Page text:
DCIS is a noninvasive condition referring to abnormal cells in the lining of the breast duct that have not spread to other tissues. It is possible for DCIS to become invasive cancer and spread to other parts of the body, so treatment can reduce the likelihood of recurrence. DCIS is considered Stage 0, since it is noninvasive.
How is DCIS diagnosed?
DCIS can be diagnosed starting with a physical examination, though more often a lump may not be present with DCIS. The abnormal cells can also be detected with a mammogram, which shows the calcifications from old cancer cells dying off and piling up. If a patient has an abnormal mammogram, the doctor will perform a biopsy in which tissue is extracted and examined.
How is DCIS treated?
DCIS may be treated with breast-conserving surgery, which is often followed by radiation therapy. With breast-conserving surgery, only the DCIS and some normal tissue around it is removed, and this type of surgery often does not alter the appearance of the breast significantly. Breast-conserving surgery may also be called a lumpectomy, a partial mastectomy, breast-sparing surgery, or segmental mastectomy.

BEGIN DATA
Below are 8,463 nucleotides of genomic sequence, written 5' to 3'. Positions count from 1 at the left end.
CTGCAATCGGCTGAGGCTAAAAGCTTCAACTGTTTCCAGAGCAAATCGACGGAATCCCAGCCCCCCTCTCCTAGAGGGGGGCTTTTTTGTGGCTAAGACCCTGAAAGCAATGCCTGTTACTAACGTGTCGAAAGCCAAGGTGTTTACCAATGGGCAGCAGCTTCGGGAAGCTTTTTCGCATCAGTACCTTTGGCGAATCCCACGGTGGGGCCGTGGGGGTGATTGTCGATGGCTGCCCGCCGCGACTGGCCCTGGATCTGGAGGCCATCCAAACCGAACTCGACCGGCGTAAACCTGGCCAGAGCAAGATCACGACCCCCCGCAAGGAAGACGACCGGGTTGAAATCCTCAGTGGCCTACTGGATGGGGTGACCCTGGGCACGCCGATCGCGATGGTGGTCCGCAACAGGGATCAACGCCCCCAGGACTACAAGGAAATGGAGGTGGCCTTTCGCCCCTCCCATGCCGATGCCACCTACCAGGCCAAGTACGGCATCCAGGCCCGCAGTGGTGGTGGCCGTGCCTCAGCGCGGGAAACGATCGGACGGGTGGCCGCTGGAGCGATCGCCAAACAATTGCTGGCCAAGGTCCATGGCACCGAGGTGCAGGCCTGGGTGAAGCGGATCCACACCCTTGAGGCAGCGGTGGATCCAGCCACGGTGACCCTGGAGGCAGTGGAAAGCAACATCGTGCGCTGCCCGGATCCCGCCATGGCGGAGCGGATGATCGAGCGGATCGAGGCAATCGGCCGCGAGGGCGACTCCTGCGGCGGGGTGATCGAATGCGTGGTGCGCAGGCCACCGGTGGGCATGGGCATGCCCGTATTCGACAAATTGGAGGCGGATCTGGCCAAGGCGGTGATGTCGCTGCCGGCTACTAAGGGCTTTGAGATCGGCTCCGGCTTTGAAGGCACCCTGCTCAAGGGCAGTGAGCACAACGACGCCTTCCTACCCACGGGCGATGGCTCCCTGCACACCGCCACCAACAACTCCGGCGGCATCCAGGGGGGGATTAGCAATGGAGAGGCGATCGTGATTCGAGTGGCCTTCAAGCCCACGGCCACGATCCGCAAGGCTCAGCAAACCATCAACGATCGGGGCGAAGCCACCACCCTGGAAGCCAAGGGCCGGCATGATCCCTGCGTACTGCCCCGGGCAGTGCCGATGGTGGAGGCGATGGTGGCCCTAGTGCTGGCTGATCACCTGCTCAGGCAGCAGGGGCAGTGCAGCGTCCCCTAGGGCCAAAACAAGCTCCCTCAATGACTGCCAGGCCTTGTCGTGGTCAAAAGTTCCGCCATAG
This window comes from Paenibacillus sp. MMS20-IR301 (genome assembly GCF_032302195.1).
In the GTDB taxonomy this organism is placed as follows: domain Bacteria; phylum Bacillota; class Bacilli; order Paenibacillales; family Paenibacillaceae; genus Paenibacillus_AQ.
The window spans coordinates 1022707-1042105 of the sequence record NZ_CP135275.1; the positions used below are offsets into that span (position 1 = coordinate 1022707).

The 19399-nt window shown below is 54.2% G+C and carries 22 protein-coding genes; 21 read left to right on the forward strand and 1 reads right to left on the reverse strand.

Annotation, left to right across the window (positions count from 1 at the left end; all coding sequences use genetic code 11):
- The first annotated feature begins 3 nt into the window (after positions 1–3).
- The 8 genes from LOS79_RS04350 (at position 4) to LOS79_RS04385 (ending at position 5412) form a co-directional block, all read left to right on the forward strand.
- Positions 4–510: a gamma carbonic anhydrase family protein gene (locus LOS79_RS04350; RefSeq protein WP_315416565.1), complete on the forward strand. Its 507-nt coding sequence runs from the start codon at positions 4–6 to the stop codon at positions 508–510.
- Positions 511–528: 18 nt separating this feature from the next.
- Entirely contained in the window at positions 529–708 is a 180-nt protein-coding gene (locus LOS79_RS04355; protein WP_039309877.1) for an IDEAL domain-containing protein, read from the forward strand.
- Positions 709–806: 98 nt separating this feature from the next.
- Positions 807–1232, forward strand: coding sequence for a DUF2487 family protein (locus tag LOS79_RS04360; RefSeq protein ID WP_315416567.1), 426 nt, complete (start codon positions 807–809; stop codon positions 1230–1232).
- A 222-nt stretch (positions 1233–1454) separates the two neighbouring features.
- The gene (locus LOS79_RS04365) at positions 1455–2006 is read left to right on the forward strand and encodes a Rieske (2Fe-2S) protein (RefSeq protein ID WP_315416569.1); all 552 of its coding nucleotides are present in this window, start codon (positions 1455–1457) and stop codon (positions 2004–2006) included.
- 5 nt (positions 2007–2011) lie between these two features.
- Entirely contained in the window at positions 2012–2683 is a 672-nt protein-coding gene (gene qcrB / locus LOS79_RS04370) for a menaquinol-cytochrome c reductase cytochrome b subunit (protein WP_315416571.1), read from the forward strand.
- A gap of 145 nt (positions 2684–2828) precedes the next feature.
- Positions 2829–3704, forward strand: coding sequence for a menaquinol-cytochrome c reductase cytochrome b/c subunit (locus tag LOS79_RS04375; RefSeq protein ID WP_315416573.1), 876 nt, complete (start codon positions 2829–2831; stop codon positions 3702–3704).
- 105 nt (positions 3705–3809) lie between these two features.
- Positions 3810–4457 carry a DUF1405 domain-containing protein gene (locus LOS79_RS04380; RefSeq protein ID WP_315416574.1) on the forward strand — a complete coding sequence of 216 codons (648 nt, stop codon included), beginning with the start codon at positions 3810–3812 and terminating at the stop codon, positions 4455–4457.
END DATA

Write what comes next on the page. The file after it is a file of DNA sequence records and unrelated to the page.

DCIS can also be treated with single or double mastectomy, another type of surgery in which the whole breast is removed.
The goal of radiation therapy is to keep the DCIS from returning to the same breast, and research has shown that the risk of recurrence is substantially reduced by radiation therapy in some patients. Your radiation oncologist will take into account age, size of tumor, other medical problems and degree of differentiation in the cells (microscopic appearance) before making a recommendation.. For patients with DCIS, radiation therapy would follow surgery. Radiation therapy can cause changes in the skin and increases the risk of developing secondary cancers in the future.
Patients may also have a recommendation for hormonal therapy. The goal is to decrease the likelihood of developing either further DCIS in or an invasive cancer.